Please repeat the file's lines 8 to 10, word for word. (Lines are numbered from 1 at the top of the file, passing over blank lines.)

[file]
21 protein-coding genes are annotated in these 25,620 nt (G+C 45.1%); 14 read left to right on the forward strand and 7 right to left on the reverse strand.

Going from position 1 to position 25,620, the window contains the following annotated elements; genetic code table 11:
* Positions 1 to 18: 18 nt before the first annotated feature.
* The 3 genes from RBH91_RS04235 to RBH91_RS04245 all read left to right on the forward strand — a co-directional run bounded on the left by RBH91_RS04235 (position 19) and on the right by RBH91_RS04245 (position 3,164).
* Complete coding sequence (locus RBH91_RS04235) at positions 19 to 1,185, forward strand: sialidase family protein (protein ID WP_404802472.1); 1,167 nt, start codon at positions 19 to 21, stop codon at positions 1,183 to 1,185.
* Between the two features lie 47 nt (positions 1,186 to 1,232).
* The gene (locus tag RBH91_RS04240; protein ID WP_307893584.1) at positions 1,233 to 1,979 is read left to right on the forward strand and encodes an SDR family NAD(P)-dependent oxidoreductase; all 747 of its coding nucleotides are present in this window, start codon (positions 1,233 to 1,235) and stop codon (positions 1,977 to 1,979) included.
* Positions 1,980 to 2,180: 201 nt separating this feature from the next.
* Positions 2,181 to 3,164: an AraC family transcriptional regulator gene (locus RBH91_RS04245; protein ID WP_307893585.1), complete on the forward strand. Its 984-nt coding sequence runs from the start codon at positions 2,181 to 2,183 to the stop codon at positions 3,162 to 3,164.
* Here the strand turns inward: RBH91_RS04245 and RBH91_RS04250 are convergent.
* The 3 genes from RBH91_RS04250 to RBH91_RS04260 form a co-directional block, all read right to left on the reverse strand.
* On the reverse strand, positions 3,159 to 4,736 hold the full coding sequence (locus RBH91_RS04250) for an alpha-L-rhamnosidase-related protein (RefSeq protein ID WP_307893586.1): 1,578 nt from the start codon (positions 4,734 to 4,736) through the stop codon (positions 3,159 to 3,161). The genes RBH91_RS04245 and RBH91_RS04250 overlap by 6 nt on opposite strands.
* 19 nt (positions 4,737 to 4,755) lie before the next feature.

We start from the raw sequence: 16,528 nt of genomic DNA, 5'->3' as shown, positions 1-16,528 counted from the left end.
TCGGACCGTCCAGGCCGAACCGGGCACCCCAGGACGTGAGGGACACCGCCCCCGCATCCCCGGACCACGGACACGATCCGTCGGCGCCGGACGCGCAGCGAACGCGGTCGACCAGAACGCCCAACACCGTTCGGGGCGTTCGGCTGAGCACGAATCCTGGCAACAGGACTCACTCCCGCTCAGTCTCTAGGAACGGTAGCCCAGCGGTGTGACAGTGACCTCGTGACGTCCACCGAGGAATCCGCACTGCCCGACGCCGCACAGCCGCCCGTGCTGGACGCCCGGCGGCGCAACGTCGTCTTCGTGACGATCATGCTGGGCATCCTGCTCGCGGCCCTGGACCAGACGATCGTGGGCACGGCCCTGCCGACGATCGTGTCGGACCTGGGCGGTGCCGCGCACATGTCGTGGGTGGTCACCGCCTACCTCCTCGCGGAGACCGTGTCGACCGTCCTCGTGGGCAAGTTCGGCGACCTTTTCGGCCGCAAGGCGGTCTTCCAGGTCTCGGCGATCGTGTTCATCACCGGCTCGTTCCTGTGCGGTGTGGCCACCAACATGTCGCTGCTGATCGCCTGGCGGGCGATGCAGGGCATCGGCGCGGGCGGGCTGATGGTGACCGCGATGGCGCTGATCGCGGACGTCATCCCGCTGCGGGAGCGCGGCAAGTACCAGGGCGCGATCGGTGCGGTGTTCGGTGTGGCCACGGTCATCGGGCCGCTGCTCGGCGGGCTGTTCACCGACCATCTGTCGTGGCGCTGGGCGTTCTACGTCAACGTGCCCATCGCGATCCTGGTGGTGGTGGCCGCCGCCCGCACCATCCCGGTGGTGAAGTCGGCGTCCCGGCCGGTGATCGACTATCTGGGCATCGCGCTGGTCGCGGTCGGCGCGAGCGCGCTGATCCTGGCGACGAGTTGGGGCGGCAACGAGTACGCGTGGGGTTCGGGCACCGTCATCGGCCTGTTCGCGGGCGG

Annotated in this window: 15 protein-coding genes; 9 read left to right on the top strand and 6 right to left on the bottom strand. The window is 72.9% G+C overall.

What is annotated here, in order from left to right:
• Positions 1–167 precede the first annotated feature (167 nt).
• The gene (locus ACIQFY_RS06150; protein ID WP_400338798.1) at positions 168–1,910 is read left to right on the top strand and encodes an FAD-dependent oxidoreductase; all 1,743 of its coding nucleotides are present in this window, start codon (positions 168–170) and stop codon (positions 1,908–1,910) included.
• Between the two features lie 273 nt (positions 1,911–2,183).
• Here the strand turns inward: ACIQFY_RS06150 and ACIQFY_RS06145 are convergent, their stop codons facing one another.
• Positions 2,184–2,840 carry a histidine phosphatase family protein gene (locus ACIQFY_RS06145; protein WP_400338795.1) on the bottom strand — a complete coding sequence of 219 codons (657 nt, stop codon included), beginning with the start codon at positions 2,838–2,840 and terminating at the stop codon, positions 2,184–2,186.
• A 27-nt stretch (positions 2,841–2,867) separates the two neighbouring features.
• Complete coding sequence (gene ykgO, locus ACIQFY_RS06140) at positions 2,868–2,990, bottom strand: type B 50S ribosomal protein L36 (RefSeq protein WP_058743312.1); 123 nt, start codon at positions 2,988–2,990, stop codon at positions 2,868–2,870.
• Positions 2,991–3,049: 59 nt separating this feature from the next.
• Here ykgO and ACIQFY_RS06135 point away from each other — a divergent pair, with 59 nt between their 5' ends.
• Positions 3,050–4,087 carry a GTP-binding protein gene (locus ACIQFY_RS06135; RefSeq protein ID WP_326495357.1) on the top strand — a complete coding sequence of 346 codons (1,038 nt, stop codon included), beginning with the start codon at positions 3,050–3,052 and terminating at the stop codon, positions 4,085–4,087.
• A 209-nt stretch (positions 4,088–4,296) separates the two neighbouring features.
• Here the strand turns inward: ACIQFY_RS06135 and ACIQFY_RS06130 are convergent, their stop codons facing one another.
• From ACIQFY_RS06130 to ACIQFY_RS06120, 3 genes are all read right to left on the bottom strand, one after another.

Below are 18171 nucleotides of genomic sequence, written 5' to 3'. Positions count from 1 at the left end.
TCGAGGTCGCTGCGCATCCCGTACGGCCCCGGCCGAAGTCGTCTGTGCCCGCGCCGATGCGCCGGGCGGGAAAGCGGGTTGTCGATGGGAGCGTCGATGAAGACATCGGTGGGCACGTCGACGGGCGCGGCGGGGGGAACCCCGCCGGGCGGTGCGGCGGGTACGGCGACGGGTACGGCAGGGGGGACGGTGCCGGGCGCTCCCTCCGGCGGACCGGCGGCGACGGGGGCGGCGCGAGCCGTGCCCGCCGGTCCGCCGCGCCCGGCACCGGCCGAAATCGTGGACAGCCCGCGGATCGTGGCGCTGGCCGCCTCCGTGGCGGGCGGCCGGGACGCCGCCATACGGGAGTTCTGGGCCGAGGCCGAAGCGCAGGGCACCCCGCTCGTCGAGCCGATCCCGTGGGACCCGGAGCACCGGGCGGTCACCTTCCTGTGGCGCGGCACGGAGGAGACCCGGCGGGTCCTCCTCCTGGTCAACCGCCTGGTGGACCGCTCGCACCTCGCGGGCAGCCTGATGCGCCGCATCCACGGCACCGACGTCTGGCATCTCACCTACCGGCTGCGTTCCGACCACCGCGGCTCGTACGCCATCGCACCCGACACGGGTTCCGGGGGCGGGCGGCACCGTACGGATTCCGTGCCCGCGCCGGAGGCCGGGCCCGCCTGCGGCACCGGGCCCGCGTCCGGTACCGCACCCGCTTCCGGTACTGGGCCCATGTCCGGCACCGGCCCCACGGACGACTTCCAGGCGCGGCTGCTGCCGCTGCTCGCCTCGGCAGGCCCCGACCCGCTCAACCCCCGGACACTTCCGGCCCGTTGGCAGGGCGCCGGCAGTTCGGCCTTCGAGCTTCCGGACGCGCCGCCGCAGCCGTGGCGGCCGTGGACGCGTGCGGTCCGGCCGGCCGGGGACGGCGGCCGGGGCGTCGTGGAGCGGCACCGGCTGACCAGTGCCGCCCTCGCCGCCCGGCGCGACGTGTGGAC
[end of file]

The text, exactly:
* Positions 1,980 to 2,180: 201 nt separating this feature from the next.
* Positions 2,181 to 3,164: an AraC family transcriptional regulator gene (locus RBH91_RS04245; protein ID WP_307893585.1), complete on the forward strand. Its 984-nt coding sequence runs from the start codon at positions 2,181 to 2,183 to the stop codon at positions 3,162 to 3,164.
* Here the strand turns inward: RBH91_RS04245 and RBH91_RS04250 are convergent.